Doha Photo Gallery

Doha is not a typical end destination vacation spot for travelers. Instead, it is a stopover where passengers move from one plane to another and never set foot in the city. Qatar Airways is trying to change that with a generous stopover program where passengers can rest here and enjoy the sights on their way to another corner of the world. The Qatari government is also doing its part, allowing visa-free entry for citizens of 80 countries in 2017.

Doha's interior streets are quiet and dusty, which make the environment not so invitable to pedestrians. There isn't much to see here anyway. But within these blocks, there are plenty of good value hotels.

This part of the world gets some scorching summers, but December temperatures are very comfortable for a walk on the Corniche. The Museum of Islamic Art, designed by I. M. Pei, is definitely worth a visit.

Many boats were moored in the bay this morning. I didn't expect any foreign vessels here due to the embargo, and the sea of Qatari flags confirm this.

The museum offers free admission although have shortened opening hours on Fridays, the Muslim day of prayer.

The business district is a long walk along the Corniche to the other side of the bay. The skyline view in front of the museum is very nice.

Unlike many other larger cities, Doha has not looked away from its waterfront. There is a wide road here, but also a wide pedestrian path in front of it as well. Plenty of joggers were taking advantage of the cooler weather and sea breeze for a healthy morning.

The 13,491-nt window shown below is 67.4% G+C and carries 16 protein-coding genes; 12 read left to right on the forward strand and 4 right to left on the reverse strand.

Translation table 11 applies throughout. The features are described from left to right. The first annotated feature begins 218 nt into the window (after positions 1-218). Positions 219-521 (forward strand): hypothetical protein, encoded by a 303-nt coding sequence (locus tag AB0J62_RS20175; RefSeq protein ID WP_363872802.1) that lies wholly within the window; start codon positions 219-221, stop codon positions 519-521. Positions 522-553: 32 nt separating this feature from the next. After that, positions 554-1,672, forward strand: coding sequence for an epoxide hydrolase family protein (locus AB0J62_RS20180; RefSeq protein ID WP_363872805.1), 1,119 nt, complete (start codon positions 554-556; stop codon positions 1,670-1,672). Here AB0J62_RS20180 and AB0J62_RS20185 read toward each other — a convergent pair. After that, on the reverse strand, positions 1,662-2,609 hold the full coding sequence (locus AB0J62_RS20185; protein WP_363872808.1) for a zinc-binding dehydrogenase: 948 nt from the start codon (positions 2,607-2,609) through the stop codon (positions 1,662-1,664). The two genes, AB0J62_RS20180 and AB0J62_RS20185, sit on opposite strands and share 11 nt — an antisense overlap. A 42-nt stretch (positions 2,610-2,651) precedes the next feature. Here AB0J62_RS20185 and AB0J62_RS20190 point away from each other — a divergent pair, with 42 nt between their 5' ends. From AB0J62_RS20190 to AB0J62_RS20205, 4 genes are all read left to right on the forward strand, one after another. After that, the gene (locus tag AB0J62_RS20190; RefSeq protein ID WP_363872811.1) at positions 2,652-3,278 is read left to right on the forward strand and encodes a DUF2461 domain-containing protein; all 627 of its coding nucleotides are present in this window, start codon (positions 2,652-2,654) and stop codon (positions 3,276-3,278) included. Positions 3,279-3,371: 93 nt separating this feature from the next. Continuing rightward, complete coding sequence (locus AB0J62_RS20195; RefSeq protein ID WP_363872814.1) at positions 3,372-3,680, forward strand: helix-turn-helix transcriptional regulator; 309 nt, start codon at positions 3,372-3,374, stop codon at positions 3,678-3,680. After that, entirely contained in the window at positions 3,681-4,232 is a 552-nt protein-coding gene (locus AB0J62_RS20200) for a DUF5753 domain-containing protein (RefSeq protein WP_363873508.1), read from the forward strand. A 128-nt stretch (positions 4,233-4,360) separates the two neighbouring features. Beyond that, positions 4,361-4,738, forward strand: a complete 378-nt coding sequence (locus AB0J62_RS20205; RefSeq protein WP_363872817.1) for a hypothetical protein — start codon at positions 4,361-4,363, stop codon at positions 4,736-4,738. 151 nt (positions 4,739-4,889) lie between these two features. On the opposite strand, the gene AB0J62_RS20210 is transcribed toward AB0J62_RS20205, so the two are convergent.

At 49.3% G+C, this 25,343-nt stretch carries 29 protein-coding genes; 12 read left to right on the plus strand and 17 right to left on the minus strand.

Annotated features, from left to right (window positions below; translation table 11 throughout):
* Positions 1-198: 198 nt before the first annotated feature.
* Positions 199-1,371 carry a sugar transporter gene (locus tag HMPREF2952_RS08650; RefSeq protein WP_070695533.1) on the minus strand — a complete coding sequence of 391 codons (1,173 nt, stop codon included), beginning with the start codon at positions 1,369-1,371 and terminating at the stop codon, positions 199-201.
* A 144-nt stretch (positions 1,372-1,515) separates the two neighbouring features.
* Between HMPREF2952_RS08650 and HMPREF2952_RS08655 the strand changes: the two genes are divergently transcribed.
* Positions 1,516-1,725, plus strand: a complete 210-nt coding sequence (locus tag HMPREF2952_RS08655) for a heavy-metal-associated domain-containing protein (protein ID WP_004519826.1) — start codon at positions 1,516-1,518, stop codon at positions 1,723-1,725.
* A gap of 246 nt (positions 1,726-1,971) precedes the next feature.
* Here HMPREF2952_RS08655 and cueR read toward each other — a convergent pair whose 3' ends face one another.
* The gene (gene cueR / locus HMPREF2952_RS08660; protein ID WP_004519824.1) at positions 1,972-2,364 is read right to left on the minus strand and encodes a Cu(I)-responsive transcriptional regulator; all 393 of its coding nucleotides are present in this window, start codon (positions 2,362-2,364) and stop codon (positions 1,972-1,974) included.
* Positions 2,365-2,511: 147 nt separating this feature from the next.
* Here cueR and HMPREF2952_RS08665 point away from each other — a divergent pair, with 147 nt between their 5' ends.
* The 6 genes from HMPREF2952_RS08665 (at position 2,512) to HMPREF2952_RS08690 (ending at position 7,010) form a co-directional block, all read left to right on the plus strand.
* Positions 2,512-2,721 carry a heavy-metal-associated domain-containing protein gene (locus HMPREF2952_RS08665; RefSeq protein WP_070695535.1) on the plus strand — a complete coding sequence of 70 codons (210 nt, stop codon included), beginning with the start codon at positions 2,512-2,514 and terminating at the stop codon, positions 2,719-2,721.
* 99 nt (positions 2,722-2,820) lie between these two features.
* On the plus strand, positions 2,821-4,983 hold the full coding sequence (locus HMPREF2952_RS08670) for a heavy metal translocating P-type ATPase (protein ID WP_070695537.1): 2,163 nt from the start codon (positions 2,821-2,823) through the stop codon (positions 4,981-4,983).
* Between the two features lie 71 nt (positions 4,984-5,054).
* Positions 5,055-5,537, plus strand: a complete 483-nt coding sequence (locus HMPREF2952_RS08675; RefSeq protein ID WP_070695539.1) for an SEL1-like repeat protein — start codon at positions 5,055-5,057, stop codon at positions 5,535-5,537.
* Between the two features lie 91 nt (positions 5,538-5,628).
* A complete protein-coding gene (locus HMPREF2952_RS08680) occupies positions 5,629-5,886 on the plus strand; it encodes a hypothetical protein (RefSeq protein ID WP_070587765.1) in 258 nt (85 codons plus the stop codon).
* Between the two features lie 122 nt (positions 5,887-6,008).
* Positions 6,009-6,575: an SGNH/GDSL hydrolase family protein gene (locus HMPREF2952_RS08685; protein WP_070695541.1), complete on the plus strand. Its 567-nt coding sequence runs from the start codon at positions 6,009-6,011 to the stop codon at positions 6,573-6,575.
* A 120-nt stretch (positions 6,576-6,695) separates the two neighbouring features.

The pearl industry historically supported this city before aviation and tourism. Hence, the waterfront is the rightful place for such a monument.

Instead of a long 7km walk all the way around the bay, I decided to head to the market instead. Buses do ply the waterfront promenade if you have tired feet.

Souq Waqif is a tourist market that tends to come alive at night although the shops were already open by mid-morning.

The pet market was already bursting with activity. Unfortunately, the creatures live in crowded conditions.

Similar to Dubai's historic old quarter, markets consist of shops sprawled out in narrow and winding lanes.

Later in the day, these restaurants would be full of patrons enjoying the outdoors.

Costs to eat here vary but there are some budget options tucked away here and there. The streets are generally clean with an army of workers keeping everything tidy.

Despite its lowrise appearance, the souq actually has a huge underground parking lot that is out of sight.

Doha has a decent bus network with the main bus station just a few blocks from the souq. The station itself is not the most inviting place to be but staff are very friendly to curious and lost tourists trying to find their way around town. Cash fares are no longer allowed and all passengers must buy a smart card to ride.

Tourists can also take double decker buses to get to various sights around town. Despite being a small city, Doha's sights are spread out so you will need to make use of transportation at some point.

From the air, Doha doesn't look that dense but the city is spread out over a large area around the bay.